In 1850, census takers recording information in Sandwich, Massachusetts, home to the famed Boston & Sandwich Glass Company, failed to record a single occupation for a female resident. The activities of the women of Sandwich were not yet deemed worthy of recording.
At the turn of the 20th century, the number of women entering the workforce began to rise. Growing alongside this trend was the demand for glass. Some women found a foothold in the thriving glass tableware industry, but, overall, they were limited in the tasks they performed. They were almost entirely kept out of glass blowing and pressing, coming into the production line when the glass left the furnace room. The wide range of jobs that women held were largely unskilled or low-skilled. Unwilling to accept women into lengthy apprenticeships, factories hired women to perform tasks that required minimal training. The women who worked at glass factories at this time were young, in their late teens and 20s, and tended to leave the workforce when they married, allowing only a handful of years to work.
For all these reasons, and more, women’s stories were often left out of histories and documentation, making it difficult to learn about women of the past.
He sat casually in the corner of an office workspace, just waiting for his unlikely rise to fame. Born of sand and fire during artist Catherine Labonté’s live stream demo, this goofy-looking character could make you smile just by looking at him. And really, what more could he have hoped to accomplish than spreading simple happiness to an office filled with museum marketing employees? Then COVID-19 hit, and those employees packed up their desks and left to work from home for the foreseeable future, leaving Penguin Pierre in solitude—with no more faces to light up.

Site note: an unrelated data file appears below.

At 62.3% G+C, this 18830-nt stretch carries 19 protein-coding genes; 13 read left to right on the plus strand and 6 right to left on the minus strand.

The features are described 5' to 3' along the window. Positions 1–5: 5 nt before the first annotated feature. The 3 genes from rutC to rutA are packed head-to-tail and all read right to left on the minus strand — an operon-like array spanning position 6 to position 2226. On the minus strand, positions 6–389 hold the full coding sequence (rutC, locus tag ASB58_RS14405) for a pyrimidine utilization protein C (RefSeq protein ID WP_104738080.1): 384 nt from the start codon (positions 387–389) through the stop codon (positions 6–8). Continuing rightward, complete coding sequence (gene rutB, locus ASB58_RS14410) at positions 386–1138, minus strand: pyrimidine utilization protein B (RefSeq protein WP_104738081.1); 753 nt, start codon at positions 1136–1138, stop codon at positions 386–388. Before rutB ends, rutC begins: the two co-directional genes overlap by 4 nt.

Then, when Chicago’s Shedd Aquarium shared videos of a penguin called Wellington waddling around their empty spaces; inspiration struck! Only, Pierre couldn’t waddle around the Museum… he’s made of glass. Except, could he?!
This year marks the 100th anniversary of the ratification of the 19th amendment to the U.S. Constitution giving American women the right to vote. To commemorate this anniversary, The Rakow Research Library at The Corning Museum of Glass explores stories of women in the glass industry during this critical moment in history through this special blog series.
In 1900, city skylines were exploding upward. People were taking to the streets to march and organize for equal pay for equal work and a 48-hour workweek. In the first decades of the century, factories were mechanized, and the first World War wrenched able bodies from the workforce. Between 1900 and 1920 machines and cultural changes transformed American industry.
As a conservator at a glass museum, most of the conservation treatments I do are on glass, but sometimes we are faced with other, less expected materials. One of the more unusual treatments I’ve done recently was repairing the straws (dried plant stalks) of an 18th century Volta’s Straw Electroscope – an object invented by Alessandro Volta, an Italian physicist, chemist, and inventor who was fascinated by electricity; interestingly the term “volt” was named in his honor.
In the 18th and 19th centuries, curiosity and experimentation around electrical phenomenon abounded. Instruments such as this one were invented to show and later measure electrostatic attraction and repulsion. When an electrically charged object (such as a balloon that has been rubbed on your hair) is moved near the conductive brass top of the instrument, electrons move freely between the top and the dangling straws, leaving both straws with either a positive or negative charge. Because each straw has the same charge, they repel each other and physically separate. Glass plays a critical role in this instrument not only because it allows us to see this separation, but also because its insulative properties make the phenomena possible by isolating the straws from the surrounding environment.